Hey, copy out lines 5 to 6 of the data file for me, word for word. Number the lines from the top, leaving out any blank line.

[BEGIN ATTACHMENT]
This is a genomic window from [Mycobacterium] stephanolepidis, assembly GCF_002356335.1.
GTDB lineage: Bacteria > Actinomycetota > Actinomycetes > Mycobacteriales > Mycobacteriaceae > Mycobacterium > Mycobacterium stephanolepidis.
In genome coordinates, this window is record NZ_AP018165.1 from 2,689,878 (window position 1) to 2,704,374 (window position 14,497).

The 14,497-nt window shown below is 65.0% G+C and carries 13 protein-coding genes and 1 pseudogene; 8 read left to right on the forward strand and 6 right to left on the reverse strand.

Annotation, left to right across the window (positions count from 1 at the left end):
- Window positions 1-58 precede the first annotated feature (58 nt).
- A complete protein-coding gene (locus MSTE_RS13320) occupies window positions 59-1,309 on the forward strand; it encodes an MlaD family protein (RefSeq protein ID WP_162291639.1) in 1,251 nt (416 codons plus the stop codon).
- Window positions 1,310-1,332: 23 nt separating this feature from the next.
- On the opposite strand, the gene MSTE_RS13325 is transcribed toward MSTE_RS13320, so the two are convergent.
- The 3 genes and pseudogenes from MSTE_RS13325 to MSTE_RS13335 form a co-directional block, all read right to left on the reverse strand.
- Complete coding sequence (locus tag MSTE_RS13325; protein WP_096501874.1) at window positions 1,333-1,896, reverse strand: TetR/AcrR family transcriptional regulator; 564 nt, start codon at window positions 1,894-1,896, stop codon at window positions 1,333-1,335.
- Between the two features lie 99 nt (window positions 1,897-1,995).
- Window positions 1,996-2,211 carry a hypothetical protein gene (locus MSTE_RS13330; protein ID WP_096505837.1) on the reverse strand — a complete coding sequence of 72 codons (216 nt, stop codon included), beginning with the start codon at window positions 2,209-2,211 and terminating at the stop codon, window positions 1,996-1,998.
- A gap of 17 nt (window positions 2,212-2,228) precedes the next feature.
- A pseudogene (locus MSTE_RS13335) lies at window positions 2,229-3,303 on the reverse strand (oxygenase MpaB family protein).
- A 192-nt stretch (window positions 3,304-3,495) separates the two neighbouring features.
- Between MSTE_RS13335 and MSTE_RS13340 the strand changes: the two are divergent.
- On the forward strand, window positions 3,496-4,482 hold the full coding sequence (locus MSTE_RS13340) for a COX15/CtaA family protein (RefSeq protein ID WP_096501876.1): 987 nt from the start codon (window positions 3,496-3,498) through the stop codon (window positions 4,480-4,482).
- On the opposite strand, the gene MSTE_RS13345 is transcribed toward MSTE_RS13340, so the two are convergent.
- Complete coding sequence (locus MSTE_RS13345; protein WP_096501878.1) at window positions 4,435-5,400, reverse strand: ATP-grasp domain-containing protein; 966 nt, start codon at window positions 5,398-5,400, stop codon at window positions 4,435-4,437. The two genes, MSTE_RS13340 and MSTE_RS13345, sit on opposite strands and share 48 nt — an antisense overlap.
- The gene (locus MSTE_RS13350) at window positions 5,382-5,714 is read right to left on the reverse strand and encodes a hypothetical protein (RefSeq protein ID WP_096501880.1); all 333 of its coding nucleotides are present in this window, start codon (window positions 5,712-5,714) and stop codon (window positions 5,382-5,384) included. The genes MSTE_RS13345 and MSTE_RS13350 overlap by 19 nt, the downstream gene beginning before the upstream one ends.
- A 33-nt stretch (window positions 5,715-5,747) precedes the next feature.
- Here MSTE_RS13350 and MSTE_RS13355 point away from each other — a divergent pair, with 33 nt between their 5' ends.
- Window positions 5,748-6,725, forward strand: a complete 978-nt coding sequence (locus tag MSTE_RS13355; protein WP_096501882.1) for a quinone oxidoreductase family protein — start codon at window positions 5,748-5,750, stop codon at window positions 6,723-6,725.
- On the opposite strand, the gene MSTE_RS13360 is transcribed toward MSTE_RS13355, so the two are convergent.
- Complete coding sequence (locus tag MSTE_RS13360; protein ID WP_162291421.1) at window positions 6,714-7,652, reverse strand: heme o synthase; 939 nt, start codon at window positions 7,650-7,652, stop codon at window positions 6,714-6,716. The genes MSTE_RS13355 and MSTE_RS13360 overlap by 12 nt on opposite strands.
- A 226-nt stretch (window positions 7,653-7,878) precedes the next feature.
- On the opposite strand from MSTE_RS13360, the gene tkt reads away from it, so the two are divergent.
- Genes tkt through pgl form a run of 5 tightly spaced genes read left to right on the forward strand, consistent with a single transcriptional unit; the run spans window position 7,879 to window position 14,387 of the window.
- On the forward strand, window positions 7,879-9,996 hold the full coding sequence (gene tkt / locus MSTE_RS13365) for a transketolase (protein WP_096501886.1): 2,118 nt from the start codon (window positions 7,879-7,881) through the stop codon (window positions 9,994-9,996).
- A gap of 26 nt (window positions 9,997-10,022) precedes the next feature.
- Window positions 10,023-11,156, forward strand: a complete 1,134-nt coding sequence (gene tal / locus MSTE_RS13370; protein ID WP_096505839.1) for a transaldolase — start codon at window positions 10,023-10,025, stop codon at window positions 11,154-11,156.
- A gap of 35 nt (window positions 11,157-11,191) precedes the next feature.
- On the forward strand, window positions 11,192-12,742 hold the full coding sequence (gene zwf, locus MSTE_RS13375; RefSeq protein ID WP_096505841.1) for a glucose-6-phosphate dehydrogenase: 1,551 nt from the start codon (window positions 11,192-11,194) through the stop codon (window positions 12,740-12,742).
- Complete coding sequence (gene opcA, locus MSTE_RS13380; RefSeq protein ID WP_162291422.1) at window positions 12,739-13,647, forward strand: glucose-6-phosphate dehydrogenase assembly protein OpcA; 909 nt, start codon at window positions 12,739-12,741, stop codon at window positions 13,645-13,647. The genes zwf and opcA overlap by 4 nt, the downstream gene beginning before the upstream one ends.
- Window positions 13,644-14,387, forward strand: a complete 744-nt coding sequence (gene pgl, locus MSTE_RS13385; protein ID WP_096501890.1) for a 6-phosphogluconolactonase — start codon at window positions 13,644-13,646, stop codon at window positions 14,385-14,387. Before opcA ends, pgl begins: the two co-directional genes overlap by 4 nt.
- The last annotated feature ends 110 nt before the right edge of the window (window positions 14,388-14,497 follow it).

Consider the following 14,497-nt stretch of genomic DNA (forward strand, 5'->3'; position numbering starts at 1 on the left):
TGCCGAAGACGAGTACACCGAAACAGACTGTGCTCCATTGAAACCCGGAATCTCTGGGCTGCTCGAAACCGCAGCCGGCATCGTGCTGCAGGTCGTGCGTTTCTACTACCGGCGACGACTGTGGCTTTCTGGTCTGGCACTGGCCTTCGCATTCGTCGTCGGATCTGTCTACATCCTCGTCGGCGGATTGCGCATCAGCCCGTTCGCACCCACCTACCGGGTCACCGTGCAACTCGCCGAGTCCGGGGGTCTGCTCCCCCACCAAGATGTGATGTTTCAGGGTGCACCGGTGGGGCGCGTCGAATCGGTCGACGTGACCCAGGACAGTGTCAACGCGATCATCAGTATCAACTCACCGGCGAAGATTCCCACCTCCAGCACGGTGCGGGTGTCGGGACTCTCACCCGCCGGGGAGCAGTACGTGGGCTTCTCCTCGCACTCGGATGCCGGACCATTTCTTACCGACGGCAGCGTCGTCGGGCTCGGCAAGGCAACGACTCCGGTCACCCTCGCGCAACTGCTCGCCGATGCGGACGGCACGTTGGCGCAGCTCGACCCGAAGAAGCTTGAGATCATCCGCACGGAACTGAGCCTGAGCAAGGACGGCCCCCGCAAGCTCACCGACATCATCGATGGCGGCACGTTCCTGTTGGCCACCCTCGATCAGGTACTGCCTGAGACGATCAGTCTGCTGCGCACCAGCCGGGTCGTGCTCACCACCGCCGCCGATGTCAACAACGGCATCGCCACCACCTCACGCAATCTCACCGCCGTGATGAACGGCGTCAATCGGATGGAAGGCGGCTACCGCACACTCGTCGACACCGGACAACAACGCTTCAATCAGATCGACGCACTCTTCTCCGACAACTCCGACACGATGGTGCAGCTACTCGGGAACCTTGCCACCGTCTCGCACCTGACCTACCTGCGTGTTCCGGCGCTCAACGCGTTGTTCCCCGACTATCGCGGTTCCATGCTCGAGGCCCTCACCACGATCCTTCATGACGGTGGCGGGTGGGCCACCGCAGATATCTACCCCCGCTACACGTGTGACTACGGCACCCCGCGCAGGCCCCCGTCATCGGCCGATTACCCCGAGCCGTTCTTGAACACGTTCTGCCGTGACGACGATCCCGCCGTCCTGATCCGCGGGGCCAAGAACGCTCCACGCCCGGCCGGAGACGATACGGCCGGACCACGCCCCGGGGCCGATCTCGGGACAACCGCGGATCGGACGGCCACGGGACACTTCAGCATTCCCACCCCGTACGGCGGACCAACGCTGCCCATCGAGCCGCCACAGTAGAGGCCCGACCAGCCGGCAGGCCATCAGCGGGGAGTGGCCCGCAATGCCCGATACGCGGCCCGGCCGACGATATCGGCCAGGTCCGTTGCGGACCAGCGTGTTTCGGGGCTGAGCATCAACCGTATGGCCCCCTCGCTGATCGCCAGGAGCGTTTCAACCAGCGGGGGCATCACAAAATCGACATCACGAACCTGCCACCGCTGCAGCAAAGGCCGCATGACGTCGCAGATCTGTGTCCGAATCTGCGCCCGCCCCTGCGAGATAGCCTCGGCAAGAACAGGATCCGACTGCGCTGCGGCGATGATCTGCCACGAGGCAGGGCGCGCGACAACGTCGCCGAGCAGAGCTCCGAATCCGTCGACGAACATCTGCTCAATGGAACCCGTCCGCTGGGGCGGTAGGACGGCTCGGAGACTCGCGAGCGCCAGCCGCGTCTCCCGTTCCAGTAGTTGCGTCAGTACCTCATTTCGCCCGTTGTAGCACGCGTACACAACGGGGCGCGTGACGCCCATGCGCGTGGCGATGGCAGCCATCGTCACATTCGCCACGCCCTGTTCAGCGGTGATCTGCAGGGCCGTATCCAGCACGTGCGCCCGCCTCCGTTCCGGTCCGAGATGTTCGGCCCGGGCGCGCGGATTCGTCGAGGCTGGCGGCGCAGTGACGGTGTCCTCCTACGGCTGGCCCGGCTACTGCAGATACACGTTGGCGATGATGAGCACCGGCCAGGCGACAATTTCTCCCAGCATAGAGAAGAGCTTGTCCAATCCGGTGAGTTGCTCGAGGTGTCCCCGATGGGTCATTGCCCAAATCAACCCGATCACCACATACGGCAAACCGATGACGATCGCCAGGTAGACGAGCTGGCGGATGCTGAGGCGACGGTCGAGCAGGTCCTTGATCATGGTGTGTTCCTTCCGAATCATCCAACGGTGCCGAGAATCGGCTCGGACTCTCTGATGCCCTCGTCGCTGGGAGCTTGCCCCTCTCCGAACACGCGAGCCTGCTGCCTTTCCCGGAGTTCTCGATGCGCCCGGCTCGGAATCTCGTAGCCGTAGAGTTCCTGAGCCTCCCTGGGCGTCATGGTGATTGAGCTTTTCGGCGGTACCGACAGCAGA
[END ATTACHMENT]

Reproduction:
Annotation, left to right across the window (positions count from 1 at the left end):
- Window positions 1-58 precede the first annotated feature (58 nt).